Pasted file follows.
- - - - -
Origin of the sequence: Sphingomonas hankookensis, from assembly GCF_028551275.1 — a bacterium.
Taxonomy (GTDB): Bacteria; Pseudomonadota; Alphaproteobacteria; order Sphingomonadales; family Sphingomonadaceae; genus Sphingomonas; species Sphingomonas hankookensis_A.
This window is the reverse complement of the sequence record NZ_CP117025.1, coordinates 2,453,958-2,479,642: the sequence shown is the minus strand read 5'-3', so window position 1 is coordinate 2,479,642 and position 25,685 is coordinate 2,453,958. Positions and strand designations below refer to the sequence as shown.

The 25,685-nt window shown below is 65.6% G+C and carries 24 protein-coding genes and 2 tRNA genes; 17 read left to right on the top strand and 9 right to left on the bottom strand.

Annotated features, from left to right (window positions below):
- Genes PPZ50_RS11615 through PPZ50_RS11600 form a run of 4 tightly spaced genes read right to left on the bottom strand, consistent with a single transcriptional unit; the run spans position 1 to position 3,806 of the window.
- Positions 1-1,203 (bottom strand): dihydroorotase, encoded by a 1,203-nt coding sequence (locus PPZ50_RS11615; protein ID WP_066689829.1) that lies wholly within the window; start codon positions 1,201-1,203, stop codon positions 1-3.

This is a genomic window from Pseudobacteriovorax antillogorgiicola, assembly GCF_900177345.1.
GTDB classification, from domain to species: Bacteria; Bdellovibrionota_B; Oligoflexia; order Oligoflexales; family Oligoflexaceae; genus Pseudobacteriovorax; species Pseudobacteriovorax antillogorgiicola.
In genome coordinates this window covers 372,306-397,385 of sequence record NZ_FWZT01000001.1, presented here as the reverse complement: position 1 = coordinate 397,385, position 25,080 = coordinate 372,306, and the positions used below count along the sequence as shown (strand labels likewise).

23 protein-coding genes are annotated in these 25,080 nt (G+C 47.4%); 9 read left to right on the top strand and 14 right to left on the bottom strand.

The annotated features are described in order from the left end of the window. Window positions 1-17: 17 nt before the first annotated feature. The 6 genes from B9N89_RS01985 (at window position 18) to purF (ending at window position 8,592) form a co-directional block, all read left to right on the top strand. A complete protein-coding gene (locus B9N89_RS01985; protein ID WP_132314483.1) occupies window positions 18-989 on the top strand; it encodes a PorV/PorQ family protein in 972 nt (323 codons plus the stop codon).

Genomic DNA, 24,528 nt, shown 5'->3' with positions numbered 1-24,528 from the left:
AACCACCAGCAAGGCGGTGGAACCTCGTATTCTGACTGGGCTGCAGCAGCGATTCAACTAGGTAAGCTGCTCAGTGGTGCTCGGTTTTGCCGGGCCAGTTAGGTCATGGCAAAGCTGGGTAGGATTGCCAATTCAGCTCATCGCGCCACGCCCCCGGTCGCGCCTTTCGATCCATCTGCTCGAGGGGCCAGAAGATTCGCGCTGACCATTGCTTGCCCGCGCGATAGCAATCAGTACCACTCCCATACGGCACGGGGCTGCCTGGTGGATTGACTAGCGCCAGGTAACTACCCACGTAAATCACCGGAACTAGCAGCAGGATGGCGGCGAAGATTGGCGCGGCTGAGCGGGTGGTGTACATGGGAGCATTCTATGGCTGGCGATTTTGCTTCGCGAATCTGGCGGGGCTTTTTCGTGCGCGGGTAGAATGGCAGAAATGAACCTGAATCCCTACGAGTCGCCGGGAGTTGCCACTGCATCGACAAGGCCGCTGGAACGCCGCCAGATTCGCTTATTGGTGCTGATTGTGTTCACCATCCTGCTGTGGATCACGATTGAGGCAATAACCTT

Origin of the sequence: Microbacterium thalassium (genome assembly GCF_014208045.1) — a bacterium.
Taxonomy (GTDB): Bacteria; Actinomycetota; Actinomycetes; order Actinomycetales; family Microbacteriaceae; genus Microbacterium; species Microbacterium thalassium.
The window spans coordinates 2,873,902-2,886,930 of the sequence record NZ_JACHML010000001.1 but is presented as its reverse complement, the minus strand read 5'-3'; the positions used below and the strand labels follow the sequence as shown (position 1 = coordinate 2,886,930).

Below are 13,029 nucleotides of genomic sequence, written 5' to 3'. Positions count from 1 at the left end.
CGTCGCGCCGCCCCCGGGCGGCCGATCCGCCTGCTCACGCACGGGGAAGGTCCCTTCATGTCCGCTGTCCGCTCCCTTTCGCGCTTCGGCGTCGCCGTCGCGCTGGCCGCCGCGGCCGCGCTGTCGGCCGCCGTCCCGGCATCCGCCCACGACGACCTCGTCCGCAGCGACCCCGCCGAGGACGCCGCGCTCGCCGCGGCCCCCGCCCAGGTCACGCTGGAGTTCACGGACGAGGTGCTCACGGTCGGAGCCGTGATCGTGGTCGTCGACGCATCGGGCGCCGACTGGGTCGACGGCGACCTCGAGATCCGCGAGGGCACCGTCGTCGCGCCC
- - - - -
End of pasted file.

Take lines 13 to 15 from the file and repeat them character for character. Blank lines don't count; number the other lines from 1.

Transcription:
Genomic DNA, 24,528 nt, shown 5'->3' with positions numbered 1-24,528 from the left:
AACCACCAGCAAGGCGGTGGAACCTCGTATTCTGACTGGGCTGCAGCAGCGATTCAACTAGGTAAGCTGCTCAGTGGTGCTCGGTTTTGCCGGGCCAGTTAGGTCATGGCAAAGCTGGGTAGGATTGCCAATTCAGCTCATCGCGCCACGCCCCCGGTCGCGCCTTTCGATCCATCTGCTCGAGGGGCCAGAAGATTCGCGCTGACCATTGCTTGCCCGCGCGATAGCAATCAGTACCACTCCCATACGGCACGGGGCTGCCTGGTGGATTGACTAGCGCCAGGTAACTACCCACGTAAATCACCGGAACTAGCAGCAGGATGGCGGCGAAGATTGGCGCGGCTGAGCGGGTGGTGTACATGGGAGCATTCTATGGCTGGCGATTTTGCTTCGCGAATCTGGCGGGGCTTTTTCGTGCGCGGGTAGAATGGCAGAAATGAACCTGAATCCCTACGAGTCGCCGGGAGTTGCCACTGCATCGACAAGGCCGCTGGAACGCCGCCAGATTCGCTTATTGGTGCTGATTGTGTTCACCATCCTGCTGTGGATCACGATTGAGGCAATAACCTT

Origin of the sequence: Microbacterium thalassium (genome assembly GCF_014208045.1) — a bacterium.